Hitler Wasted Scarce Resources in “Wonder Weapons”
Luckily for humanity, Nazi Germany’s defeat in WWII was helped by some major mistakes by Adolf Hitler. One such mistake was the Fuhrer’s foolhardy investment of scarce German resources in so-called “Wonder Weapons” or “Vengeance Weapons”. While some of those weapons were marvels of technology for their day, they did not bring Germany any closer to winning the war. Instead, they took away resources from more reliable weapons that could have done more to stave off eventual German defeat.
The German V2 rocket, or “Vengeance Weapon 2“, was a prime example of Hitler’s misplaced priorities. It was the world’s first ballistic missile, which carried a ton of explosives to the edge of space, then descended at unstoppable supersonic speeds to detonate on its target. It was a brilliant, advanced, and revolutionary feat of technology. It was also one of history’s most wastefully expensive weapons. It inflicted relatively little damage, and thus did not justify the vast expenditure of resources that went into its production. It detracted from more effective weapons programs or other uses that might have better served the German war effort.
From its first operational launch against enemy targets in September of 1944, to Germany’s surrender nine months later, roughly 3000 V2s were fired. A significant percentage did not reach their targets. But even if they all had, at one ton of explosives per V2 warhead, that would have been a total of 3000 tons of explosives dropped on enemy cities over nine months. By contrast, during that same period, the Royal Air Force would routinely drop more than 3000 tons of explosives on a German city in a single bombing raid. US bombers also frequently exceeded that 3000 ton total in single bombing raids. And the Allied explosive delivery tools, bombers, were reusable and thus far more economical. Most Allied bombers returned to base, reloaded, and returned the next day or night to once again drop more than 3000 tons of explosives on German cities. They repeated that process dozens of times.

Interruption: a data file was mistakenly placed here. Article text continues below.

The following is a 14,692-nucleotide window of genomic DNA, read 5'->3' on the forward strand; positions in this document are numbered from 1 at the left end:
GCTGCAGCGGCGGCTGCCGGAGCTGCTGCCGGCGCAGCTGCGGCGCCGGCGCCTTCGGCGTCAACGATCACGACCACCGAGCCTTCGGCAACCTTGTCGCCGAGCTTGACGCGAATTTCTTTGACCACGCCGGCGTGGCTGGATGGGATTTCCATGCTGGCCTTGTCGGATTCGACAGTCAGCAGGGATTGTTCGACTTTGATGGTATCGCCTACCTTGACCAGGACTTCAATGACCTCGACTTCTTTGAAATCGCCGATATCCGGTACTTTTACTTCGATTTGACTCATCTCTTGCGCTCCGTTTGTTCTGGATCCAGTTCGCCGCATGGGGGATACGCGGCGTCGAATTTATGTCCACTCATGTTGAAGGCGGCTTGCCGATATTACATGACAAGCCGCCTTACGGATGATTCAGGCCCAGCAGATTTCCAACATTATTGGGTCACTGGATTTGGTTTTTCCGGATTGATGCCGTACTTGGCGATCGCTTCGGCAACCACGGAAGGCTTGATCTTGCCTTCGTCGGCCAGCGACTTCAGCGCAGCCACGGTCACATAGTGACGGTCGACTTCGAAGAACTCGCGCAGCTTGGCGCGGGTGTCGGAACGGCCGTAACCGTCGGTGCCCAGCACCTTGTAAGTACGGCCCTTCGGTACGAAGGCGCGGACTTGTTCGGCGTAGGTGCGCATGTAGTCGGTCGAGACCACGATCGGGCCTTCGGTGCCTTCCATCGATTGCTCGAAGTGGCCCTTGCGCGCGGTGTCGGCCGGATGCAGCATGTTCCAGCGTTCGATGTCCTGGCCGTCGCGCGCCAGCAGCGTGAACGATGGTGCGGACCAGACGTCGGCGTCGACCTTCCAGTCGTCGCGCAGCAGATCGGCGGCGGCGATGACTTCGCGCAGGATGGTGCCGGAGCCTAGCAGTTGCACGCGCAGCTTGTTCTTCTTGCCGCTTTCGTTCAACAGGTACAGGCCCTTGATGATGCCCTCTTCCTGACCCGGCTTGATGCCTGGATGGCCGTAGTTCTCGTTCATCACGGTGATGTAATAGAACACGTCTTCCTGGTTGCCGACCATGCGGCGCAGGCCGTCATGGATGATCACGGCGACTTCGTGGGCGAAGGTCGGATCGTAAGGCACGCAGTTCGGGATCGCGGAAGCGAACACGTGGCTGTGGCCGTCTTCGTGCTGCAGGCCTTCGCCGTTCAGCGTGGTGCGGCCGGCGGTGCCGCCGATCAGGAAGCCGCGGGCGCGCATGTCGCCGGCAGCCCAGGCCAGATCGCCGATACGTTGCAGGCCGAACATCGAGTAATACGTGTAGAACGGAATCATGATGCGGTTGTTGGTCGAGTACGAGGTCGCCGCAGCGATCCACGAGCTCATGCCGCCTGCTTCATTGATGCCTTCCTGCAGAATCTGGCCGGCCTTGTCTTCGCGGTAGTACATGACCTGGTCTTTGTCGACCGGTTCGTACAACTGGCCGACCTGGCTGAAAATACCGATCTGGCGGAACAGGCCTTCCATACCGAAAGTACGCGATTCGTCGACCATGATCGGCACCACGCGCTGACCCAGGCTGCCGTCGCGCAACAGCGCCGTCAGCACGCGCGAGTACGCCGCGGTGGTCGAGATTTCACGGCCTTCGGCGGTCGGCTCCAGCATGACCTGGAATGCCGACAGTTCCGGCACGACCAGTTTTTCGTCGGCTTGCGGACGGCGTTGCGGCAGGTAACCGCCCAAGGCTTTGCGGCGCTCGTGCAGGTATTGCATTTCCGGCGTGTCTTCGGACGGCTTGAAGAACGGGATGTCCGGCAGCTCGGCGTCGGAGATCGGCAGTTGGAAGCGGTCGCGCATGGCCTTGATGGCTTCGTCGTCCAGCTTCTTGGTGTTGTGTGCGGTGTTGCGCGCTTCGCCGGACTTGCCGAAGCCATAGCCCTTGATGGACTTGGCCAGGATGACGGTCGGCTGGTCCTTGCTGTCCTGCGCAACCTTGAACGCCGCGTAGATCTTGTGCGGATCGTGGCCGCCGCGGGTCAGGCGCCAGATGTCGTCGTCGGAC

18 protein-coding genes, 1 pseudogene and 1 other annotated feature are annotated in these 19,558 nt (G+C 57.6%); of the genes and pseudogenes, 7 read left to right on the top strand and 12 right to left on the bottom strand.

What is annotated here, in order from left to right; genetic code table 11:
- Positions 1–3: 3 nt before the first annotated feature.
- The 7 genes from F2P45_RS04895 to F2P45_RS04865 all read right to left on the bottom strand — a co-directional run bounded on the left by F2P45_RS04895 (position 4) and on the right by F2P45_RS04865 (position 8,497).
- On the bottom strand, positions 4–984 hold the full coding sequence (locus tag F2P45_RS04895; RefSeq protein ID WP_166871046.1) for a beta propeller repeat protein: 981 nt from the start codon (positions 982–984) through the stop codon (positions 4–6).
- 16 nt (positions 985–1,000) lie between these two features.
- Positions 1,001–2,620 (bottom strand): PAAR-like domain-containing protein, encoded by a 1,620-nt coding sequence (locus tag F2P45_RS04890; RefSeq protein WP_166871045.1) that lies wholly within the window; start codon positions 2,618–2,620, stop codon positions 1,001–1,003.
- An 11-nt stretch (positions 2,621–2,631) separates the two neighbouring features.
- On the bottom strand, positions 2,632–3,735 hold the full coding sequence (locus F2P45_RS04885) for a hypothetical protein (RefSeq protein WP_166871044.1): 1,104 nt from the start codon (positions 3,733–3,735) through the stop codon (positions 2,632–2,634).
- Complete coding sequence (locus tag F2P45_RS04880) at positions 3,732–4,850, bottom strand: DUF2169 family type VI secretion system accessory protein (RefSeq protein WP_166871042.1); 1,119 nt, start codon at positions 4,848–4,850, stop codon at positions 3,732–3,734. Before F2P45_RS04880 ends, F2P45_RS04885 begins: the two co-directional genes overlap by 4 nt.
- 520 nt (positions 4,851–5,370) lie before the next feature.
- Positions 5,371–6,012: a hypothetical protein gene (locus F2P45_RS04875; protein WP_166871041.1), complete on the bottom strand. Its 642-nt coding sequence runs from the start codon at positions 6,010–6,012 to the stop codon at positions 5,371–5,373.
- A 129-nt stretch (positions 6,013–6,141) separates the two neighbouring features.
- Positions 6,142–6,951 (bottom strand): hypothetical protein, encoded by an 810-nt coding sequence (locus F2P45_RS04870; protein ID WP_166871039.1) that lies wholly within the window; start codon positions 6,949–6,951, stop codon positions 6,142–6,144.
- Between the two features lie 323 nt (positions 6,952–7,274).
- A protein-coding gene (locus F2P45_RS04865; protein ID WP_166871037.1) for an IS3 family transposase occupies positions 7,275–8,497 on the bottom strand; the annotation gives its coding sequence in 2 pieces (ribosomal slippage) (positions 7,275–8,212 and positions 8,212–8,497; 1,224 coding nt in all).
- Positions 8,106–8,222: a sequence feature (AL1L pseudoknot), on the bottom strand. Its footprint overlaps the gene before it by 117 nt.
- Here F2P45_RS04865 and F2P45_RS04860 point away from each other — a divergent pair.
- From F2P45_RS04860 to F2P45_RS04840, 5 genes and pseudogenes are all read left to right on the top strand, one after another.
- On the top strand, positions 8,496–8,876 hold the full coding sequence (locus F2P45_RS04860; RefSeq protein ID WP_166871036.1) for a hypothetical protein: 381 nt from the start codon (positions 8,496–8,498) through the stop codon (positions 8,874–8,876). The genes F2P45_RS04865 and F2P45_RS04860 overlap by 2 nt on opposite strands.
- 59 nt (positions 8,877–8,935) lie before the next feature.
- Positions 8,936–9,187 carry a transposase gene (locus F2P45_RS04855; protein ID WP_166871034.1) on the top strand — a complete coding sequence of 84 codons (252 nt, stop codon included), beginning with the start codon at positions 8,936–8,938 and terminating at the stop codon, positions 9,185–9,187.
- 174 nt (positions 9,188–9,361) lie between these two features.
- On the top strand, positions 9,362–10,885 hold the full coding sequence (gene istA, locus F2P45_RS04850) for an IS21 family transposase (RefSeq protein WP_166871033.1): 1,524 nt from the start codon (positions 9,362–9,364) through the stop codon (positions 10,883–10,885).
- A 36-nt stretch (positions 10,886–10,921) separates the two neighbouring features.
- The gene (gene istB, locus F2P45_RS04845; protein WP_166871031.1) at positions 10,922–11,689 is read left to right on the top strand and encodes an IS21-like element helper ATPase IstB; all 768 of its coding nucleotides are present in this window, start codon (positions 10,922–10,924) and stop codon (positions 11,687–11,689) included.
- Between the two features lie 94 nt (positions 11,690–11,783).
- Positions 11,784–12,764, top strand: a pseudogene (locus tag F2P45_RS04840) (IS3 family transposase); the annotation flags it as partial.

Moreover, during its nine months of deployment, V2s killed 2754 people. Most of them were not soldiers, but civilians whose deaths, while tragic, did not impede the Allied war effort by much. By contrast, it is estimated that over 20,000 workers, mostly slave laborers, died while manufacturing the V2. That gave the rocket the tragic distinction of being the only weapons system in history whose production cost more lives than did its actual use. Thus, when contrasting the cost with the results, the V2 literally produced little bang for the buck.
Another example was the Panzer VIII Maus super-heavy tank. It was the heaviest tank ever built, measuring about 33 feet long, 12 feet wide, 12 feet high, and weighing nearly 200 tons. Its secondary armament was a 75 mm coaxial gun instead of a machine gun, while its main gun was a 128 mm monster capable of destroying any Allied tank at ranges of up to 2.2 miles. That was increased at Hitler’s insistence to a 150mm gun, because he thought the 128 mm looked like a toy gun on the Maus.
The huge size and heavyweight came at a correspondingly heavy price that made it nearly useless. The Maus was too heavy for most bridges, so it had to cross rivers either by wading through fords, or driving over the river’s bottom while using a snorkel for ventilation. Additionally, getting the Maus moving was a problem in itself. It was difficult to develop an engine and drive train powerful enough to propel 200 tons of metal on the ground at any appreciable speed, yet small enough to fit inside the tank. In the end, the maximum speed achieved during trials was 8 m.p.h. on a hard surface.
The Maus was intended to spearhead German attacks by smashing through opposition and destroying all enemy armor it came across, while impervious to damage from enemy tanks. With 9.4 inches of turret armor, 8 inches of hull front armor, 7 inches of hull side armor, and 6 inches of rear armor, the Maus was immune from Allied tanks, whose shells would simply bounce off the behemoth. However, it was built in 1944, by which time the Allies had well nigh complete aerial supremacy over the battlefield. The Maus did not have sufficient armor up top to protect it from armor-piercing bombs or rockets from above.
Ultimately, the Maus was symptomatic of Hitler’s irrational obsession with big things and super weapons. He was indifferent, or unable to understand, the concept of relative cost-effectiveness compared to other “normal” weapons that could accomplish the same task at a fraction of the cost. Using such normal weapons instead would have freed up scarce resources for other uses that could have better served the German war effort.